Our Winter issue takes you north, to an unusual conference in Oslo with John Jeremiah Sullivan, Elif Batuman, Donald Antrim, and filmmaker Joachim Trier. In addition to the proceedings of the first Norwegian-American Literary Festival, this December we bring you new fiction from James Salter, Tim Parks, and Rachel Kushner, poems by Linda Pastan, Ben Lerner, and Yasiin Bey (aka Mos Def), an interview with Susan Howe, and much more.
Here’s Joachim Trier on literature and film:
In Norway we have a great tradition of writing literature, whereas cinema … historically this is not our strength. A Norwegian friend of mine interviewed Don DeLillo and asked him, “What do American writers talk about, when they hang out casually?” DeLillo said, “We talk about movies.” I felt so proud!
... and Donald Antrim on the fantastical:
When I began writing in earnest, I wrote stories that were modeled on the stories I thought I should write. The stories were about my family, mainly, about my alcoholic mother and about being her son, but they weren't successful. They were dutifully written and they failed ... I went into a depression over this. I didn't know what to do. I got out of the funk eventually, through the fantastic, through making up other worlds.
... and Elif Batuman and John Jeremiah Sullivan on false starts:
BATUMANMy editor at The New Yorker was like, Why don’t you just skip the whole part where you do all the wrong things and just do the right thing.SULLIVANThank you. Thank you, editor.BATUMANAnd then he was like, Of course I’m just joking. He wasn’t joking!
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November 28, 2012 | by Michele Filgate
Elena Passarello is a writer with a confident voice. Her first book is centered around that voice: in Let Me Clear My Throat, Passarello draws from her writing and acting background, and the result is a quirky blend of reportage and some personal narrative. In a recent e-mail interview, we discussed everything from the recent presidential campaign to a Stella screaming contest.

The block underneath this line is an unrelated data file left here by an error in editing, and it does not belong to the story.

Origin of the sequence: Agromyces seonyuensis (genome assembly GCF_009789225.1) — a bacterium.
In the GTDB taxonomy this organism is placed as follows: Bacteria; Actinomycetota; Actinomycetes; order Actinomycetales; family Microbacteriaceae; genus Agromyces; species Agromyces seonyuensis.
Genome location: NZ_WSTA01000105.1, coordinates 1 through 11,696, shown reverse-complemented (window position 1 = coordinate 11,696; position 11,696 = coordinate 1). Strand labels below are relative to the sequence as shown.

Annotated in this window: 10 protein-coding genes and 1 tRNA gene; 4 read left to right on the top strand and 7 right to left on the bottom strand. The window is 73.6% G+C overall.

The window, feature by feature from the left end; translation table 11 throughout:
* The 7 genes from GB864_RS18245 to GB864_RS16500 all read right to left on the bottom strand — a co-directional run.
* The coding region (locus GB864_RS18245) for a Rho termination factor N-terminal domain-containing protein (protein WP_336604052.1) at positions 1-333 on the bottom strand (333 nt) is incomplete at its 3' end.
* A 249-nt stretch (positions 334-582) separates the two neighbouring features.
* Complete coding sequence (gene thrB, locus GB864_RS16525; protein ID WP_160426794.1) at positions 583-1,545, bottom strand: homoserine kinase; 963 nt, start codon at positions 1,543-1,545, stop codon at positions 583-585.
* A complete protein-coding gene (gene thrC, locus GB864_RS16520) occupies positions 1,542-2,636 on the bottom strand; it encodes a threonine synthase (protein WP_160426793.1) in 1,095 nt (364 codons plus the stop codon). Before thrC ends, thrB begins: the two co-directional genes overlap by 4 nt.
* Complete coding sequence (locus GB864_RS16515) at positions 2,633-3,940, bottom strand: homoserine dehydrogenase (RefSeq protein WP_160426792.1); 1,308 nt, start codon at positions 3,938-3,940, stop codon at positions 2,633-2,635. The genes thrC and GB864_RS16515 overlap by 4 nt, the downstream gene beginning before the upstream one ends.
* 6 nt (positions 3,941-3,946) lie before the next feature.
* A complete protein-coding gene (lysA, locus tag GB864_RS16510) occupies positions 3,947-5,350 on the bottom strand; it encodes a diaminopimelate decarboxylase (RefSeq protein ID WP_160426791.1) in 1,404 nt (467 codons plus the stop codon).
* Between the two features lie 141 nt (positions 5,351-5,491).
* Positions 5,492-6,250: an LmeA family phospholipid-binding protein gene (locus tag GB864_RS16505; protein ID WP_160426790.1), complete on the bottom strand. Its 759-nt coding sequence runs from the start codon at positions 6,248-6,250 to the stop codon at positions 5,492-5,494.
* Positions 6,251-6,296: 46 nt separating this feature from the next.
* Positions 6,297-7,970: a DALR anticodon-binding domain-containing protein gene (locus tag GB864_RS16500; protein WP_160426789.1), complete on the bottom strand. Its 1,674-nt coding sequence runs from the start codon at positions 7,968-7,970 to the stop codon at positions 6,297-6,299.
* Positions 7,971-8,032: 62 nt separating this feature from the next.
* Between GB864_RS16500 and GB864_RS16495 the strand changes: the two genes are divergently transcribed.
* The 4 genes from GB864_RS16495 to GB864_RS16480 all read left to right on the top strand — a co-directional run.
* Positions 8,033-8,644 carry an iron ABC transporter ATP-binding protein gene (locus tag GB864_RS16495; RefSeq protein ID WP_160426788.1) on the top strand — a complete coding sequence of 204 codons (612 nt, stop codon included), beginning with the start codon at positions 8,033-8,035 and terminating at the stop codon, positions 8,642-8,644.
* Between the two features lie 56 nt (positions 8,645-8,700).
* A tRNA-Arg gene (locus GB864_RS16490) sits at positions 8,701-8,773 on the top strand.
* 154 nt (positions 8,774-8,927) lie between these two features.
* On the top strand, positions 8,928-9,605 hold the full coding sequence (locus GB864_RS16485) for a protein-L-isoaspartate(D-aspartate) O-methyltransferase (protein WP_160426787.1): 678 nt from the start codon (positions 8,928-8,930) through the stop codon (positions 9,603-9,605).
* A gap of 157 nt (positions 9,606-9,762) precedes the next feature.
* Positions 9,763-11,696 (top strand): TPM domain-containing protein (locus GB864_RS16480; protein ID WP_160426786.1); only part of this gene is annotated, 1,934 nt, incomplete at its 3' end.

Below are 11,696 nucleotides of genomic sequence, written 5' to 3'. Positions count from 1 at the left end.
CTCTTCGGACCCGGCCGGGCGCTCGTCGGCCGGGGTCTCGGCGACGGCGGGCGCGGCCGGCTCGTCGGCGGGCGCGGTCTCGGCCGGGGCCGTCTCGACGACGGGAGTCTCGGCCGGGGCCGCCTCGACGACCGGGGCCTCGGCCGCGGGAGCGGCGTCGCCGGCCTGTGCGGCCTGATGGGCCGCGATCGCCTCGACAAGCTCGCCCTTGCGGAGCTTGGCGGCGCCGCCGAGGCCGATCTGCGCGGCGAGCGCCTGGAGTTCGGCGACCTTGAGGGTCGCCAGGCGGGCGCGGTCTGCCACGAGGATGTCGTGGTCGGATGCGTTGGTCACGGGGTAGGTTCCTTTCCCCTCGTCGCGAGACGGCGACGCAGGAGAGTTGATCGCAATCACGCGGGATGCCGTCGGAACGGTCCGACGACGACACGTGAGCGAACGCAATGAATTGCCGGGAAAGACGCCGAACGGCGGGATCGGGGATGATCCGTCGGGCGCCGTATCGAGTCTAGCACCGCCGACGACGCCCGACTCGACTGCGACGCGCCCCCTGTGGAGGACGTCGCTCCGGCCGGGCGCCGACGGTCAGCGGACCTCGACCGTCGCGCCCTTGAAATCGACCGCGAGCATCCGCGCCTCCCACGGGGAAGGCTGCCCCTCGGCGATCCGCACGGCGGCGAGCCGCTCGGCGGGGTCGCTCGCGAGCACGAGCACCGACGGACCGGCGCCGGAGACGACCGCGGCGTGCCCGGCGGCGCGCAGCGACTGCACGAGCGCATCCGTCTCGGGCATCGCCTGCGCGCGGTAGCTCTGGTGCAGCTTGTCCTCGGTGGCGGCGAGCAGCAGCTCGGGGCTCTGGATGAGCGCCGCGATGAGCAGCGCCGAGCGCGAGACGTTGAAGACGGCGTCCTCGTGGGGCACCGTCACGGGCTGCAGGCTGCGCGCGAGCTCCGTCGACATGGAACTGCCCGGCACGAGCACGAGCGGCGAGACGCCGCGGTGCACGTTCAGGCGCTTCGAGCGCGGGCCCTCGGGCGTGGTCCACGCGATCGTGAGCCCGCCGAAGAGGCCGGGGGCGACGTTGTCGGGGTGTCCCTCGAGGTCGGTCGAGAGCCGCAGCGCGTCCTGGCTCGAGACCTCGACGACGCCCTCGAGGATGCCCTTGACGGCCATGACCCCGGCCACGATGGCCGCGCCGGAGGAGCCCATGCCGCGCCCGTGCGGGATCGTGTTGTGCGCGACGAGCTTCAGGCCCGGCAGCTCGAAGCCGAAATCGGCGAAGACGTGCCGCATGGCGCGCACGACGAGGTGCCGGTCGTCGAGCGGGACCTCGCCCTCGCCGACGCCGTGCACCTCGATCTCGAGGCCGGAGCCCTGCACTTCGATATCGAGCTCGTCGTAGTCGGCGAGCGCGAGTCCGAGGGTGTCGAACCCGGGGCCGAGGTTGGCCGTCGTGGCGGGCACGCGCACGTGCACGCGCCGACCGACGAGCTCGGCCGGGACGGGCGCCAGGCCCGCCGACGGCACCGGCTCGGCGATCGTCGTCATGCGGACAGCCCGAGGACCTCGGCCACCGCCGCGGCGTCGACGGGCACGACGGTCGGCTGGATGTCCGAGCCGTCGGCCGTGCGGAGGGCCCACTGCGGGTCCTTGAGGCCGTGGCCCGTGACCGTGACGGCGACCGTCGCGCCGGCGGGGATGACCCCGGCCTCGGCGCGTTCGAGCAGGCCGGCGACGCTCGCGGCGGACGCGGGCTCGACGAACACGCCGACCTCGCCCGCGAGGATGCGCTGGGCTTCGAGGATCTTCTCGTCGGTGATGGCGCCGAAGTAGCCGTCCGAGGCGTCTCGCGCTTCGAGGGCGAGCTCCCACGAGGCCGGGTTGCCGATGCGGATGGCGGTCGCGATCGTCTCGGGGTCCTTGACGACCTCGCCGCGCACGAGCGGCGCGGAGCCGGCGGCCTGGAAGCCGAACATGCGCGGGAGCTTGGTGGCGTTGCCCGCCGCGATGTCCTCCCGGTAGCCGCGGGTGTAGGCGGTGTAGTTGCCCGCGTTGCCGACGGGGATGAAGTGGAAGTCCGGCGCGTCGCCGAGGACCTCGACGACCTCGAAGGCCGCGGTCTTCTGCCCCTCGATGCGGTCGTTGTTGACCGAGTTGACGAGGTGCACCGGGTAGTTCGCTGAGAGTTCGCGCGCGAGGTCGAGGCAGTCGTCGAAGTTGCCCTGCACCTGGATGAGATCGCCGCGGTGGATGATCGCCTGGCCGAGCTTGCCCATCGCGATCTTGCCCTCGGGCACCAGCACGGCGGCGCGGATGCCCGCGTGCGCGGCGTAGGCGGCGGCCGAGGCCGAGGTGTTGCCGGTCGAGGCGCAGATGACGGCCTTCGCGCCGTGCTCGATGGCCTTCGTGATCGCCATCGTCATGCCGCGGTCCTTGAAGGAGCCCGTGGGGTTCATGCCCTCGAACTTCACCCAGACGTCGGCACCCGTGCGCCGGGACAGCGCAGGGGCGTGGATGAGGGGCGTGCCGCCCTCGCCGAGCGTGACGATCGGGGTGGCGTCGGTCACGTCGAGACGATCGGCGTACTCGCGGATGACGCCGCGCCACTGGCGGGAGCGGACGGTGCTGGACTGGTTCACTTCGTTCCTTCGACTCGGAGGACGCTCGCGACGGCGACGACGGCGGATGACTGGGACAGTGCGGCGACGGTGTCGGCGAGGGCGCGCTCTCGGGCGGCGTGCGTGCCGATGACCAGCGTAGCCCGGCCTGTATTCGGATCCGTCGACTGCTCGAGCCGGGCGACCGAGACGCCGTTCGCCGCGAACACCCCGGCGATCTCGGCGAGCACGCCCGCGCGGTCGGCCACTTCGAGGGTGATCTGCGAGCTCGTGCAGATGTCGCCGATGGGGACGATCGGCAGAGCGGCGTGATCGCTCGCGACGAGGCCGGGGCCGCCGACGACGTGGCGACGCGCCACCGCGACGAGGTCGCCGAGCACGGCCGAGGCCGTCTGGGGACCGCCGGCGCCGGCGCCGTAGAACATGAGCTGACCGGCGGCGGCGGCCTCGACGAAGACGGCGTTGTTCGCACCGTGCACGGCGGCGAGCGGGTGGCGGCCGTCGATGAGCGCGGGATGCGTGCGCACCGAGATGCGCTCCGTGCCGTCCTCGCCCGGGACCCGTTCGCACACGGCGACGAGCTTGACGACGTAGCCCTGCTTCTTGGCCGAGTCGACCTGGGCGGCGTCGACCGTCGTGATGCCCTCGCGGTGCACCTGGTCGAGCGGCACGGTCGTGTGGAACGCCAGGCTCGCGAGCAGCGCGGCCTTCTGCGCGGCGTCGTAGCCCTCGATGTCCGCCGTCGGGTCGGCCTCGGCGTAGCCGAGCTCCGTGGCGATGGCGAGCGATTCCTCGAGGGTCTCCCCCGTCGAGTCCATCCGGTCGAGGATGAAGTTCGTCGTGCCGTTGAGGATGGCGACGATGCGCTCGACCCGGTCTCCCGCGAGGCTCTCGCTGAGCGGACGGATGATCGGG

How did you choose your theme for your first book? Did you set out from the beginning to write an entire essay collection devoted to the human voice?
I had a few essays on voices before I began working on the essays that appear in this collection. I didn’t know that they were on voices at the time, however—I was just writing profiles, critical pieces, lyric stuff that all ended up using voice either as an entrance point or as an organizing principle. The first essay that I wrote for the collection was the one on the Wilhelm Scream. I first drafted it not as an essay on the voice, but as a simple unpacking of this very juicy and mysterious piece of pop culture. A few drafts in, however, I saw that I was, once again, threading ideas about the voice throughout it. The essay became about the fact that a human body had made this sound, and in doing so, that body embossed itself into every movie which used the clip. The essay became an exploration of the purposes a human scream serves—both in pre-civilized human life and contemporary culture. Around the time I finished the essay, I started thinking I could do a whole book about the sounds of the human throat.
Speaking of your essay on the Wilhelm Scream—a sound effect used in hundreds of movies—how did you first hear about it?
I was just Googling around for the correct spelling of Ennio Morricone’s name for a now-defunct project. I landed on an IMDb page for a movie Morricone had scored, and in the roll of facts on the film was “Wilhelm Scream at 88:02!” Read More »